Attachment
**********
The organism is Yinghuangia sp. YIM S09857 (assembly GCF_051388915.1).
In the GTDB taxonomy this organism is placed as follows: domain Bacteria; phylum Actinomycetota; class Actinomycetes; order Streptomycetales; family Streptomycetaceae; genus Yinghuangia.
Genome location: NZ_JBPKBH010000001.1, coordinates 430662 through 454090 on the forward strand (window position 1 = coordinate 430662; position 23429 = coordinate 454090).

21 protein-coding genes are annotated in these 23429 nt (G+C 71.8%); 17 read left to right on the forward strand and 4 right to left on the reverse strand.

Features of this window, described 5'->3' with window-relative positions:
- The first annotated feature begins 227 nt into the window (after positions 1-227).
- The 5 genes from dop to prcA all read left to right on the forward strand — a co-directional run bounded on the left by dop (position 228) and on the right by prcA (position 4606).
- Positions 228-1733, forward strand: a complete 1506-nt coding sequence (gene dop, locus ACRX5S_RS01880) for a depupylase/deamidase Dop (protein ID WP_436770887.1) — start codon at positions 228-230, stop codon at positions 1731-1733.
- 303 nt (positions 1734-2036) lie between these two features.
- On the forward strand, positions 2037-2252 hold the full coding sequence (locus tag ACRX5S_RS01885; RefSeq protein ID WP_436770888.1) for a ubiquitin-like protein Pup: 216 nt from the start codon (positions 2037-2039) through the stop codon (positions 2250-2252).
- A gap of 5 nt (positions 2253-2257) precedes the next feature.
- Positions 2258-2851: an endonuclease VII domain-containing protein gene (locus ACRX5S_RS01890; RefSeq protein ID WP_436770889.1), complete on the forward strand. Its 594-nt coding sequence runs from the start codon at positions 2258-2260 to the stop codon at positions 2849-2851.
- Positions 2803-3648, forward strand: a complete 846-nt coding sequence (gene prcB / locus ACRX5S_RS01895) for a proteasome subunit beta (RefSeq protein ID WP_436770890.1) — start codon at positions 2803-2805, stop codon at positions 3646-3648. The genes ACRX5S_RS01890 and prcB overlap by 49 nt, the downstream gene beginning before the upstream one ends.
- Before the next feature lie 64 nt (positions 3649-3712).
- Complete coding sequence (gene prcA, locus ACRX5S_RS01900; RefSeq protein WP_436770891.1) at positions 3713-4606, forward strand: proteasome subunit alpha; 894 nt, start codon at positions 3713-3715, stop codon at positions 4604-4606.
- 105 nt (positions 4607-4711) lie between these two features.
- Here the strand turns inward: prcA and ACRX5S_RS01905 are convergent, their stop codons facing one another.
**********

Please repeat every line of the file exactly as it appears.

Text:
The organism is Yinghuangia sp. YIM S09857 (assembly GCF_051388915.1).
In the GTDB taxonomy this organism is placed as follows: domain Bacteria; phylum Actinomycetota; class Actinomycetes; order Streptomycetales; family Streptomycetaceae; genus Yinghuangia.
Genome location: NZ_JBPKBH010000001.1, coordinates 430662 through 454090 on the forward strand (window position 1 = coordinate 430662; position 23429 = coordinate 454090).

21 protein-coding genes are annotated in these 23429 nt (G+C 71.8%); 17 read left to right on the forward strand and 4 right to left on the reverse strand.

Features of this window, described 5'->3' with window-relative positions:
- The first annotated feature begins 227 nt into the window (after positions 1-227).
- The 5 genes from dop to prcA all read left to right on the forward strand — a co-directional run bounded on the left by dop (position 228) and on the right by prcA (position 4606).
- Positions 228-1733, forward strand: a complete 1506-nt coding sequence (gene dop, locus ACRX5S_RS01880) for a depupylase/deamidase Dop (protein ID WP_436770887.1) — start codon at positions 228-230, stop codon at positions 1731-1733.
- 303 nt (positions 1734-2036) lie between these two features.
- On the forward strand, positions 2037-2252 hold the full coding sequence (locus tag ACRX5S_RS01885; RefSeq protein ID WP_436770888.1) for a ubiquitin-like protein Pup: 216 nt from the start codon (positions 2037-2039) through the stop codon (positions 2250-2252).
- A gap of 5 nt (positions 2253-2257) precedes the next feature.
- Positions 2258-2851: an endonuclease VII domain-containing protein gene (locus ACRX5S_RS01890; RefSeq protein ID WP_436770889.1), complete on the forward strand. Its 594-nt coding sequence runs from the start codon at positions 2258-2260 to the stop codon at positions 2849-2851.
- Positions 2803-3648, forward strand: a complete 846-nt coding sequence (gene prcB / locus ACRX5S_RS01895) for a proteasome subunit beta (RefSeq protein ID WP_436770890.1) — start codon at positions 2803-2805, stop codon at positions 3646-3648. The genes ACRX5S_RS01890 and prcB overlap by 49 nt, the downstream gene beginning before the upstream one ends.
- Before the next feature lie 64 nt (positions 3649-3712).
- Complete coding sequence (gene prcA, locus ACRX5S_RS01900; RefSeq protein WP_436770891.1) at positions 3713-4606, forward strand: proteasome subunit alpha; 894 nt, start codon at positions 3713-3715, stop codon at positions 4604-4606.
- 105 nt (positions 4607-4711) lie between these two features.
- Here the strand turns inward: prcA and ACRX5S_RS01905 are convergent, their stop codons facing one another.